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Soh hopes for personal best at Saturday's world half marathon

As he prepares for the world half marathon on Saturday, Olympic hopeful SOH RUI YONG recounts his journey so far

From Kenya, I am on my way to Wales for my third successive World Half Marathon Championships.

The event will be held in Cardiff on Saturday and it will always have a special place in my heart.

It was where I first represented Singapore in international competition.

My first World Half Marathon Championships was in Karvana, Bulgaria, in 2012.

I met a group of Kenyans including Eliud Kipchoge - now a good friend and also the best marathoner in the world - and discovered how hard they trained.

While I was used to doing five one-
kilometre sets as a staple workout and up to 10 sets maximum, they often reeled off intervals of 12 or even 15 sets regularly.

I ran 60km a week, they chalked up almost 200km a week.

I met the "People's Champion", Yuki Kawauchi of Japan, a 2hr 8min marathon runner who reportedly works daily from 12.45pm to 9.15pm and yet manages to compete with the best in the world.

I also met Gi Ka Man of Hong Kong and Chang Chia-che of Taiwan.

Watching the Kenyans and the Japanese was inspiring, but knowing that folk from Hong Kong and Taiwan, with my kind of body type, could do well in distance running made me believe I could pull it off.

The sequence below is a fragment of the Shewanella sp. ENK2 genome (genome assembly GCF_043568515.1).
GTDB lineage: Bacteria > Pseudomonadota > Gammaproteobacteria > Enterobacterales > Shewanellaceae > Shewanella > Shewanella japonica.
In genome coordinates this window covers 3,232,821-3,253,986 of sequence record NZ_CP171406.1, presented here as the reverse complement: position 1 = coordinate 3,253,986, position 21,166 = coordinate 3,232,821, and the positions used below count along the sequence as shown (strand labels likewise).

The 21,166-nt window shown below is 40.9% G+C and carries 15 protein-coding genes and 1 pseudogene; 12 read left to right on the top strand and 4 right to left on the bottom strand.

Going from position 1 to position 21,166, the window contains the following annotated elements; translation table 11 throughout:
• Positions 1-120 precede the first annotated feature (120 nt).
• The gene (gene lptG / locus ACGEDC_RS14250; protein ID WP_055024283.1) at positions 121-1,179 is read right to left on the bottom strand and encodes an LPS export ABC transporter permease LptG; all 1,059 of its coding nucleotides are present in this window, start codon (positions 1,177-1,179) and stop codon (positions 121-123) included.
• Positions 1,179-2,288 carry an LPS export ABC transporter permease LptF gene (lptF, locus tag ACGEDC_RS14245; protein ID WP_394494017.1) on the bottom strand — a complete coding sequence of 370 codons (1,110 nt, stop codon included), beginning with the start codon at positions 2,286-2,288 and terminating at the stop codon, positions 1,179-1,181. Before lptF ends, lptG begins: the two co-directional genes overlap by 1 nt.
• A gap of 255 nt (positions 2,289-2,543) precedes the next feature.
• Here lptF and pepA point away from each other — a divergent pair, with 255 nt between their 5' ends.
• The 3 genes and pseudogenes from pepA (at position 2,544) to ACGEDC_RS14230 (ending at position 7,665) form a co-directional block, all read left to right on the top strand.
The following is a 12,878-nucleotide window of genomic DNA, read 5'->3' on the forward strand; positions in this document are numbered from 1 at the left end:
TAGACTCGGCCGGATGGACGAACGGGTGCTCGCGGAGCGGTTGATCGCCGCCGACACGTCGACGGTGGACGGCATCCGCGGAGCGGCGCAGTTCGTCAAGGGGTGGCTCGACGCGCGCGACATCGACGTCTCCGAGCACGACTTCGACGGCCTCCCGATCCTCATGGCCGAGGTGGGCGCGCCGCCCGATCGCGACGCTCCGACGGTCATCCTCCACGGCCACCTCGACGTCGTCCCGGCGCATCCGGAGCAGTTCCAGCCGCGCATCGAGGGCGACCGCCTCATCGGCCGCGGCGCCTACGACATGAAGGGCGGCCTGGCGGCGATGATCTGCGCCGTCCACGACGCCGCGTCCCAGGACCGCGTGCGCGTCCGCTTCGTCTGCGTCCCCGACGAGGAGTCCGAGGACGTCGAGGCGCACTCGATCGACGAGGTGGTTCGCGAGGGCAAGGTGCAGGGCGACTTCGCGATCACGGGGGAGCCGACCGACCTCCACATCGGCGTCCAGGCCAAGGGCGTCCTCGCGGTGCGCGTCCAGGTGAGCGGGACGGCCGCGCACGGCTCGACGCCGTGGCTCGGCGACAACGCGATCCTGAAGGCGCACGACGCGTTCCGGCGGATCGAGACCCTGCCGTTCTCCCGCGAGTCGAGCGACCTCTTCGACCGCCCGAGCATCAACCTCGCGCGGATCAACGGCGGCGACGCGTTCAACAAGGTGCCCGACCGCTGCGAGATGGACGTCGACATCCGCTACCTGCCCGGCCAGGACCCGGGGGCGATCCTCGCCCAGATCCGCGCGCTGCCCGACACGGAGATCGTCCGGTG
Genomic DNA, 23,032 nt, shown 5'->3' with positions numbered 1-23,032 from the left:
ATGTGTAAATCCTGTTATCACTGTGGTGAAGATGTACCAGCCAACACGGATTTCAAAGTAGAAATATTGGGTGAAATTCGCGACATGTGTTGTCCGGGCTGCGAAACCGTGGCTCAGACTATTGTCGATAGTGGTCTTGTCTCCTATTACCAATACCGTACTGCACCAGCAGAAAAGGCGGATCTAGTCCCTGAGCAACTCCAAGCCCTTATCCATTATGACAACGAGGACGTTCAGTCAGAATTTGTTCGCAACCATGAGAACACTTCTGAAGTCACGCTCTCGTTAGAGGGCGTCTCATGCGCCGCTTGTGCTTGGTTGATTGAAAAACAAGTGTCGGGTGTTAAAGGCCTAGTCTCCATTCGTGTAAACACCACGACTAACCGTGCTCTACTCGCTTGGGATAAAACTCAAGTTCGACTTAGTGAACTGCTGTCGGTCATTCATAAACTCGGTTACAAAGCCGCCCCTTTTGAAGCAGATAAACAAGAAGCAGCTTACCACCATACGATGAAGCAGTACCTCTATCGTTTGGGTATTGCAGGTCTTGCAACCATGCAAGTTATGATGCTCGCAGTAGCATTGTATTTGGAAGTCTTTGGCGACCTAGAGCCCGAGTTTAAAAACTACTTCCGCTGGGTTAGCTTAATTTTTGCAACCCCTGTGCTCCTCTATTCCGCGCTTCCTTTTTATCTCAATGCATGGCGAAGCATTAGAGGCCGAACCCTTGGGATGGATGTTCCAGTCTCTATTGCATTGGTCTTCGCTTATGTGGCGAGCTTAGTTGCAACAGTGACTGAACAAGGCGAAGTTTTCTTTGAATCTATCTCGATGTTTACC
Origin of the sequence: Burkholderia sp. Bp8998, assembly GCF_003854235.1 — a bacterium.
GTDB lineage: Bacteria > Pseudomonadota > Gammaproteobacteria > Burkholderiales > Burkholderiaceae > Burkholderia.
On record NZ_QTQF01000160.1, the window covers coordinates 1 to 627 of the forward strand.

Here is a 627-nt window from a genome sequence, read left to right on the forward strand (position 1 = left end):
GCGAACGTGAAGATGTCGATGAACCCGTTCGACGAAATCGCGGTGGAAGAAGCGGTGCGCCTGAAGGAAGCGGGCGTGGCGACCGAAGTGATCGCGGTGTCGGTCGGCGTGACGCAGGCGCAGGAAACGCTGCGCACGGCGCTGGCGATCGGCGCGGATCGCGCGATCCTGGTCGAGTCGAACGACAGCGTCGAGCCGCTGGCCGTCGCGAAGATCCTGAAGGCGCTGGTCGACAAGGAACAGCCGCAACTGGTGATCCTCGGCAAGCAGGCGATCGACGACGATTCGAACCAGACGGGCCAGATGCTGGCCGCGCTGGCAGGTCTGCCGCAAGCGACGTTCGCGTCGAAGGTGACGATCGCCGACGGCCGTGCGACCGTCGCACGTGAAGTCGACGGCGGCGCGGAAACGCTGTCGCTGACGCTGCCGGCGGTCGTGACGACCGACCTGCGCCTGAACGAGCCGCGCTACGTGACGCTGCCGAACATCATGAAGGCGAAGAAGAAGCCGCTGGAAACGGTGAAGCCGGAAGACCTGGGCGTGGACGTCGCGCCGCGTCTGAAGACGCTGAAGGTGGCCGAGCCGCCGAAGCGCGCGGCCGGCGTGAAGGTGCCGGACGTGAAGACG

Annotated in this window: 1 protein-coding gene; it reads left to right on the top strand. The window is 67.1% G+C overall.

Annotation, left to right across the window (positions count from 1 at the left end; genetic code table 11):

I set a new personal best of 1hr 12min 12sec in Karvana, and returned to Singapore more motivated than ever.

About 17 months later, I went for my second World Half Marathon Championships in Copenhagen.

I was no longer a runner trying to survive the race.

I had doubled my mileage to 120km a week and gone under the 70-min mark for the half marathon (1:09:15).

There was evidence to suggest that I might better my personal best.

I ran the race of my life and surpassed even my own expectations when I clocked 1:08:18.

I was just racing, trying to beat as many people as possible.

I couldn't walk properly for days after, because I had taken my body to far beyond what it was physically capable of.

That's the beauty of distance running. No matter how good or bad training is going, on race day, anything can happen.

Today, as I prepare for my third crack at the World Championships, I feel like my journey has come full circle.


In Copenhagen, I clocked a personal best, which was a huge shot in the arm, although I was still far back enough to remind myself that I had a long way to go to run with the best in the world.

I have trained in Iten, Kenya, for the past seven weeks, running 160km a week.

I don't expect to magically be able to run against the very best in the world just yet, but I know that I am stronger.

I feel tougher. I feel more confident than I did in 2012 or in 2014. I have grown as a person and a runner.

Even if I can't run with the world's best just yet, another strong performance and hopefully a personal best will leave me one step closer to the ultimate goal of qualifying for the marathon at this year's Rio Olympics.

I am proud to represent Singapore Athletics and I feel fortunate to pursue my career as a professional athlete with the support of main sponsors H-TWO-O.

I also appreciate the support from my friends and family, and other sponsors.

This Saturday, for the third time, I take on the world.

And I am honoured to represent Singapore.

  • Soh Rui Yong was talking to 
Sazali Abdul Aziz

I feel tougher. I feel more confident than I did in 2012 or in 2014. I have grown as a person and a runner.

—Soh Rui Yong, on training in Kenya as part of his bid to qualify for the Olympics


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